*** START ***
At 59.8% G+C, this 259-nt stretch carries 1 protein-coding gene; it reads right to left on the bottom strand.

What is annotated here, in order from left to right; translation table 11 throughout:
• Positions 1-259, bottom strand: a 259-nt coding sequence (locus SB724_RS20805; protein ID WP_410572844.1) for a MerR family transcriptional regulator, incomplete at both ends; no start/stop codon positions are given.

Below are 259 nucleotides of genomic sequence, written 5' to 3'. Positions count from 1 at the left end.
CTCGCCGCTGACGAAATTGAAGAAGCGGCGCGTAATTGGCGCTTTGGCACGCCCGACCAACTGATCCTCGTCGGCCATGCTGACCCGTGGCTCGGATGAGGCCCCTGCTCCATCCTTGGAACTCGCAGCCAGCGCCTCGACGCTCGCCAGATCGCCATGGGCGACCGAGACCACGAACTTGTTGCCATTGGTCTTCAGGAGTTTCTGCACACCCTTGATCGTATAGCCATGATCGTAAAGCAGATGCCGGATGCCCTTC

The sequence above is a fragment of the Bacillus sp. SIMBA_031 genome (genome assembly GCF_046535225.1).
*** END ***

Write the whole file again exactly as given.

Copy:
At 59.8% G+C, this 259-nt stretch carries 1 protein-coding gene; it reads right to left on the bottom strand.

What is annotated here, in order from left to right; translation table 11 throughout:
• Positions 1-259, bottom strand: a 259-nt coding sequence (locus SB724_RS20805; protein ID WP_410572844.1) for a MerR family transcriptional regulator, incomplete at both ends; no start/stop codon positions are given.

Below are 259 nucleotides of genomic sequence, written 5' to 3'. Positions count from 1 at the left end.
CTCGCCGCTGACGAAATTGAAGAAGCGGCGCGTAATTGGCGCTTTGGCACGCCCGACCAACTGATCCTCGTCGGCCATGCTGACCCGTGGCTCGGATGAGGCCCCTGCTCCATCCTTGGAACTCGCAGCCAGCGCCTCGACGCTCGCCAGATCGCCATGGGCGACCGAGACCACGAACTTGTTGCCATTGGTCTTCAGGAGTTTCTGCACACCCTTGATCGTATAGCCATGATCGTAAAGCAGATGCCGGATGCCCTTC

The sequence above is a fragment of the Bacillus sp. SIMBA_031 genome (genome assembly GCF_046535225.1).